6. The method of claim 5 in which the substep of selecting the pattern comprises, for each coloring agent to be applied, selecting from a set of available separate patterns of that coloring agent a separate pattern which most closely approximates the determined quantity of that coloring agent; the step of selecting the pattern further comprising combining the selected separate patterns for all of the coloring agents to be applied into a combined pattern of coloring agents which closely approximates the determined quantity of each coloring agent.
7. The method of claim 5, further comprising storing an area coverage value for each of a set of available coloring agent patterns, the step of selecting the pattern comprising comparing the determined quantity of each coloring agent with stored area coverage values of the available coloring agent patterns which include that coloring agent to find the available pattern whose stored area coverage value most closely approximates the determined quantity of that coloring agent.
8. The method of claim 7 in which the step of storing an area coverage value for each of the available patterns comprises measuring the reflectance of each of the available patterns and calculating an area coverage value for each pattern based on its measured reflectance.
9. The method of claim 8 in which the step of storing an area coverage value further comprises correcting the calculated area coverage value for at least one of the available patterns based on the calculated area coverage values for other available patterns.
10. A method comprising:
performing linear mixing calculations with an original color's linear mixing coordinates and linear mixing coordinates of at least two primary coloring agents and at least one neutral coloring agent to determine quantities of the coloring agents to be used to generate a color approximating the original color.
11. The method of claim 10, further comprising determining the linear mixing coordinates of the original color and of the coloring agents prior to the step of performing linear mixing calculations.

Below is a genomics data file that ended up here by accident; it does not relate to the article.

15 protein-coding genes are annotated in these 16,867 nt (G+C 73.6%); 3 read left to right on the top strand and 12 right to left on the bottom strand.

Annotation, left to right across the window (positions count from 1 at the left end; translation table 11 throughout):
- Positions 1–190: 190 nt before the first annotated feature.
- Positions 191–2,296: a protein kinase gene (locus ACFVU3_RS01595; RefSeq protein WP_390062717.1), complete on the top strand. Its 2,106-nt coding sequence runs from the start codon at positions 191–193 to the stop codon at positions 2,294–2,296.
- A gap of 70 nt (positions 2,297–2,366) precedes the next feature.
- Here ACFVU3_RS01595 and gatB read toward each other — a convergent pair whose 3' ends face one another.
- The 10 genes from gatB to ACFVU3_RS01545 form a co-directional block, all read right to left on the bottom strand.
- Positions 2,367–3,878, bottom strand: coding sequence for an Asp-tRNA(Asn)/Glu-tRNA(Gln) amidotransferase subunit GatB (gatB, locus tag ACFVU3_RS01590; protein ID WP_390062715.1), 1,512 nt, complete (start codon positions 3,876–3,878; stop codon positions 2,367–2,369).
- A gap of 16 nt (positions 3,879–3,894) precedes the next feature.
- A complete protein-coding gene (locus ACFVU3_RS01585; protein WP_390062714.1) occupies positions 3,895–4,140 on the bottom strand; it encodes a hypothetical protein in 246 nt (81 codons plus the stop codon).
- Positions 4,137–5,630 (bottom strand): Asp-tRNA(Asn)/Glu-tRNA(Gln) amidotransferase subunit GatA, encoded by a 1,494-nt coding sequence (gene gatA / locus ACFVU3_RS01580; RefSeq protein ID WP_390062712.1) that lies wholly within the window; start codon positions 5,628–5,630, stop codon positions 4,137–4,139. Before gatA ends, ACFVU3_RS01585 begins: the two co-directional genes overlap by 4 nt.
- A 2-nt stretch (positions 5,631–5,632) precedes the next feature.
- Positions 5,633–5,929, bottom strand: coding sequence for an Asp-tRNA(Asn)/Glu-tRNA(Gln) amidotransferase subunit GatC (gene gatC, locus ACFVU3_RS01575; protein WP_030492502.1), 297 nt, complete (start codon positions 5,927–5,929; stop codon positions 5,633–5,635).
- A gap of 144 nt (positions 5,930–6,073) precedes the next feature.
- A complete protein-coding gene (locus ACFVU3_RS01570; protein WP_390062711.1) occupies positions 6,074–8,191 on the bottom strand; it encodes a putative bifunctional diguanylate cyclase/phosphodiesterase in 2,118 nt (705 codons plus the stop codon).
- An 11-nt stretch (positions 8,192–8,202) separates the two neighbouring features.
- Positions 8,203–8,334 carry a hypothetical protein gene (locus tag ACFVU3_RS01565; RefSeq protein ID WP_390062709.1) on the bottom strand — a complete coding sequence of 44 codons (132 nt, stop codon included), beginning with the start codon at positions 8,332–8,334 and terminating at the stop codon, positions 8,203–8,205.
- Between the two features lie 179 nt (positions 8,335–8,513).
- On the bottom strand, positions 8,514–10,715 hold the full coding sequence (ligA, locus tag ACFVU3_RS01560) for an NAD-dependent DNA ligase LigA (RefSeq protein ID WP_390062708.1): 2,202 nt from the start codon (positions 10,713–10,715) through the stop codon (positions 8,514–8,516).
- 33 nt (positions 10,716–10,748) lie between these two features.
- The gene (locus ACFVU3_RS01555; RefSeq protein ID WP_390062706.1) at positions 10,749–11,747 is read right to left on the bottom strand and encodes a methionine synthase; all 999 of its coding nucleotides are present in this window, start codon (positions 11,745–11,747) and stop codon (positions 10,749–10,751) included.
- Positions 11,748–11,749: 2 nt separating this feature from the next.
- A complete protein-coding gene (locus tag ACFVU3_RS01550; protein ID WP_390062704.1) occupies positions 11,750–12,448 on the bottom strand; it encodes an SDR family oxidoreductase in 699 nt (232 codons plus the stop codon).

12. The method of claim 10 in which the step of performing linear mixing calculations comprises performing two-dimensional linear mixing with linear mixing coordinates of the original color and the primary coloring agents to obtain linear mixing coordinates of a hue approximating that of the original color.
13. The method of claim 10 in which the step of determining coordinates comprises using quantities of original coloring agents which generate the original color to find the original color's linear mixing coordinates.
14. The method of claim 13 in which the quantities of original coloring agents are quantities of additive RGB color agents, the linear mixing color space is the CIE color space, and the substep of using the quantities to find the coordinates comprises converting the RGB quantities into CIE coordinates.
15. The method of claim 10, further comprising selecting the at least two primary coloring agents from six primary coloring agents, the six primary coloring agents including three subtractive CMY coloring agents and three subtractive RGB coloring agents generated from the subtractive CMY coloring agents.
16. The method of claim 10, further comprising selecting the at least two primary coloring agents from at least three primary coloring agents.
17. The method of claim 16 in which the step of performing linear mixing calculations further comprises calculating relative quantities of the selected primary coloring agents which will generate a hue approximating that of the original color.
18. The method of claim 17 in which the step of performing linear mixing calculations further comprises calculating relative quantities of the hue and of at least one neutral coloring agent which will adjust the saturation and reflectance of the hue to generate a color approximating the original color.